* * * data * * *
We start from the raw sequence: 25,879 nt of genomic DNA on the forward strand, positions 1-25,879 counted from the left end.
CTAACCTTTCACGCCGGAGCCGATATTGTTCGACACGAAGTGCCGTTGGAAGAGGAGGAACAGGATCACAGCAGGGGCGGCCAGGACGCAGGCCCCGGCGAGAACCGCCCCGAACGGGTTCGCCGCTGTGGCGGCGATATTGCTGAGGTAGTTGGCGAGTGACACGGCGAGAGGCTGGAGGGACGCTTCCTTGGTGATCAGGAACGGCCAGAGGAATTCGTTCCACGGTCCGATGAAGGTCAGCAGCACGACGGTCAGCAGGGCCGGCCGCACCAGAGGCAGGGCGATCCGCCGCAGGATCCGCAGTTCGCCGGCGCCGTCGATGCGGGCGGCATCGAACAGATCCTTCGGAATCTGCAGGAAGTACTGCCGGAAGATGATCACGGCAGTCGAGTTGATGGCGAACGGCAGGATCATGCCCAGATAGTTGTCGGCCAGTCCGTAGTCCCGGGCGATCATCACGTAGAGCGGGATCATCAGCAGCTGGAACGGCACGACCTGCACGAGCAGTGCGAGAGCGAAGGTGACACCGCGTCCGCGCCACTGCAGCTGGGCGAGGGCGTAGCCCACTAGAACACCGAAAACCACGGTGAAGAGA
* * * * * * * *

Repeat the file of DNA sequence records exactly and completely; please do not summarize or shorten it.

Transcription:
We start from the raw sequence: 25,879 nt of genomic DNA on the forward strand, positions 1-25,879 counted from the left end.
CTAACCTTTCACGCCGGAGCCGATATTGTTCGACACGAAGTGCCGTTGGAAGAGGAGGAACAGGATCACAGCAGGGGCGGCCAGGACGCAGGCCCCGGCGAGAACCGCCCCGAACGGGTTCGCCGCTGTGGCGGCGATATTGCTGAGGTAGTTGGCGAGTGACACGGCGAGAGGCTGGAGGGACGCTTCCTTGGTGATCAGGAACGGCCAGAGGAATTCGTTCCACGGTCCGATGAAGGTCAGCAGCACGACGGTCAGCAGGGCCGGCCGCACCAGAGGCAGGGCGATCCGCCGCAGGATCCGCAGTTCGCCGGCGCCGTCGATGCGGGCGGCATCGAACAGATCCTTCGGAATCTGCAGGAAGTACTGCCGGAAGATGATCACGGCAGTCGAGTTGATGGCGAACGGCAGGATCATGCCCAGATAGTTGTCGGCCAGTCCGTAGTCCCGGGCGATCATCACGTAGAGCGGGATCATCAGCAGCTGGAACGGCACGACCTGCACGAGCAGTGCGAGAGCGAAGGTGACACCGCGTCCGCGCCACTGCAGCTGGGCGAGGGCGTAGCCCACTAGAACACCGAAAACCACGGTGAAGAGA